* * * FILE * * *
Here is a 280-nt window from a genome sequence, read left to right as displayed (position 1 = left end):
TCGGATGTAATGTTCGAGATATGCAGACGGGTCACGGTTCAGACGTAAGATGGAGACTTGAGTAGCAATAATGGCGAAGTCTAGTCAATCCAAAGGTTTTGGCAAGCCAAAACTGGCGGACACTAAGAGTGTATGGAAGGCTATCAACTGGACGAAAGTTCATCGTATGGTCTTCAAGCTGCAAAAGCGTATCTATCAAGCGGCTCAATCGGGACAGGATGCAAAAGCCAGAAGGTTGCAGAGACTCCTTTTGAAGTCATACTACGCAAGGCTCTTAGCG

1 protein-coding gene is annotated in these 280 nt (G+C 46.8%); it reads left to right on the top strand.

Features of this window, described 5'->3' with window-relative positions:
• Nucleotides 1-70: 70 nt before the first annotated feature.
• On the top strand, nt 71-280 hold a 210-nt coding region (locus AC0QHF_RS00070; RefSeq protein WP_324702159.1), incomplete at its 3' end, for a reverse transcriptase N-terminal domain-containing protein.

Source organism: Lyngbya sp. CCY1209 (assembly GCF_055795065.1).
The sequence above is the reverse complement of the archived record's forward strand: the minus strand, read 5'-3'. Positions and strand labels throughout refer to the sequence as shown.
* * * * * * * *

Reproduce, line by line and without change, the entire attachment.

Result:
Here is a 280-nt window from a genome sequence, read left to right as displayed (position 1 = left end):
TCGGATGTAATGTTCGAGATATGCAGACGGGTCACGGTTCAGACGTAAGATGGAGACTTGAGTAGCAATAATGGCGAAGTCTAGTCAATCCAAAGGTTTTGGCAAGCCAAAACTGGCGGACACTAAGAGTGTATGGAAGGCTATCAACTGGACGAAAGTTCATCGTATGGTCTTCAAGCTGCAAAAGCGTATCTATCAAGCGGCTCAATCGGGACAGGATGCAAAAGCCAGAAGGTTGCAGAGACTCCTTTTGAAGTCATACTACGCAAGGCTCTTAGCG

1 protein-coding gene is annotated in these 280 nt (G+C 46.8%); it reads left to right on the top strand.

Features of this window, described 5'->3' with window-relative positions:
• Nucleotides 1-70: 70 nt before the first annotated feature.
• On the top strand, nt 71-280 hold a 210-nt coding region (locus AC0QHF_RS00070; RefSeq protein WP_324702159.1), incomplete at its 3' end, for a reverse transcriptase N-terminal domain-containing protein.

Source organism: Lyngbya sp. CCY1209 (assembly GCF_055795065.1).
The sequence above is the reverse complement of the archived record's forward strand: the minus strand, read 5'-3'. Positions and strand labels throughout refer to the sequence as shown.